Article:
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Roads, logging, and the large-mammal community of an eastern Canadian boreal forest

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Abstract:

We evaluated hypotheses concerning the distributions of large mammals in a 60 000 km2 study area that encompassed the contact zone between Ontario’s roadless north and the postlogging southern landscape. We estimated occurrence probability in 575 sample units for woodland caribou (Rangifer tarandus caribou (Gmelin, 1788)), wolverine (Gulo gulo (L., 1758)), gray wolf (Canis lupus L., 1758), moose (Alces alces (L., 1758)), and white-tailed deer (Odocoileus virginianus (Zimmerman, 1780)). We used ordinations and spatial regressions to assess the contributions of parameters to species occurrence. Roads and cutovers were most abundant in the south, leading to an increased prevalence of deciduous forest. Mature coniferous forest, however, occurred most commonly in the north. Occurrence probabilities for moose and deer were greatest in the south, in close association with deciduous trees. Wolf occurrence was also greatest in the south, positively related to both deciduous forest and road density. Caribou occurrence, however, was positively related to mature coniferous forest and negatively related to both wolf occurrence and roads. Wolverine occurrence was negatively related to deciduous forest. Our surveys demonstrated distinct mammal communities in the northern and southern halves of our study area, a separation that appeared to be mediated by deciduous forest and roads.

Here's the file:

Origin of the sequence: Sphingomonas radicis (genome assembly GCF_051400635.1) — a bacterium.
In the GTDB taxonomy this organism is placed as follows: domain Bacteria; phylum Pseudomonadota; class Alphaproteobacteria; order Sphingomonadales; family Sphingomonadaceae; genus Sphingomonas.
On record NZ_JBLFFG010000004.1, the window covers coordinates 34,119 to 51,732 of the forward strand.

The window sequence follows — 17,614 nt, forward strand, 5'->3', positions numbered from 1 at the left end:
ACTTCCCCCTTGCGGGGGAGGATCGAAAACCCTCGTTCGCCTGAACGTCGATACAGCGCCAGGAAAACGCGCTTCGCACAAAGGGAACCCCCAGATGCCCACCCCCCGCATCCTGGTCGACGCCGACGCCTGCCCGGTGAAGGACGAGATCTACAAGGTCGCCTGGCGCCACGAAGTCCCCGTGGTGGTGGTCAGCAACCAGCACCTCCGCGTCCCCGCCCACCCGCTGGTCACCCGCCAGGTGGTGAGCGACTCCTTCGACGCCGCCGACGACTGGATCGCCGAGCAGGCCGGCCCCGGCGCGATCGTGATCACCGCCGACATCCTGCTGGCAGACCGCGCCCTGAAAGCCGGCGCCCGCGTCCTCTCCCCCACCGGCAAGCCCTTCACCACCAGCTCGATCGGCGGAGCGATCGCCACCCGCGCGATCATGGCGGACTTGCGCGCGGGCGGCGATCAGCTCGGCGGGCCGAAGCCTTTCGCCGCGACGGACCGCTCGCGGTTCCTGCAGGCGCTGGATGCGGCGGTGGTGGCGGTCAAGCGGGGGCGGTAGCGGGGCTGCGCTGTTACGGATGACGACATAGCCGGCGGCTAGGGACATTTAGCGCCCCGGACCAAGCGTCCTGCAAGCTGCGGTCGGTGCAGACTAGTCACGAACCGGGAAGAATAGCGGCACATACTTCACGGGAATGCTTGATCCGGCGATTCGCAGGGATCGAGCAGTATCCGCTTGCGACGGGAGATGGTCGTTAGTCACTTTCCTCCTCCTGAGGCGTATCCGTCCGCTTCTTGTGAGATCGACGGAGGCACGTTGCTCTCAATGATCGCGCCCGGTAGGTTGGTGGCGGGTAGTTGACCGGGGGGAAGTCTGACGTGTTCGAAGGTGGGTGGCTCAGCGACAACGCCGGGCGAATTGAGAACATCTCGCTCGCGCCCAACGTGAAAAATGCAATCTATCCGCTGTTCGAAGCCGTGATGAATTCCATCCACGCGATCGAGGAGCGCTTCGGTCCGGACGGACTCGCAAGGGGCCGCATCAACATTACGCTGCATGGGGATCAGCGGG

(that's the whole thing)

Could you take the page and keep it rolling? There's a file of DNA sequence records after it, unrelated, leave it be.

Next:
Nous avons évalué des hypothèses sur la répartition des grands mammifères dans une région d’étude de 60 000 km2 qui chevauche la zone de contact entre les paysages sans routes du nord de l’Ontario et les paysages du sud affectés par la coupe du bois. Nous avons estimé les probabilités d’occurrence du caribou des forêts (Rangifer tarandus caribou (Gmelin, 1788)), du carcajou (Gulo gulo (L., 1758)), du loup gris (Canis lupus L., 1758), de l’orignal (Alces alces (L., 1758)) et du cerf de Virginie (Odocoileus virginianus (Zimmerman, 1780)) dans 575 unités d’échantillonnage. Des ordinations et des régressions spatiales ont servi à évaluer les contributions des variables à l’occurrence des espèces. Les routes et les zones coupées sont plus abondantes dans le sud, ce qui explique la prévalence plus importante de la forêt décidue. Cependant, la forêt de conifères mature est plus fréquente dans le nord. Les probabilités d’occurrence de l’orignal et du cerf sont supérieures dans le sud, en forte association avec les arbres décidus. L’occurrence du loup est aussi plus importante dans le sud, en relation positive avec la forêt décidue et la densité des routes. En revanche, l’occurrence du caribou est en relation positive avec la forêt de conifères mature et en relation négative avec l’occurrence du loup et des routes. L’occurrence du carcajou est en relation négative avec la forêt décidue. Nos inventaires démontrent l’existence de communautés distinctes de mammifères dans les moitiés nord et sud de notre région d’étude, une séparation qui semble s’expliquer par les forêts décidues et les routes.

Document Type: Research Article

Publication date: May 1, 2010

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  • Published since 1929, this monthly journal reports on primary research contributed by respected international scientists in the broad field of zoology, including behaviour, biochemistry and physiology, developmental biology, ecology, genetics, morphology and ultrastructure, parasitology and pathology, and systematics and evolution. It also invites experts to submit review articles on topics of current interest.
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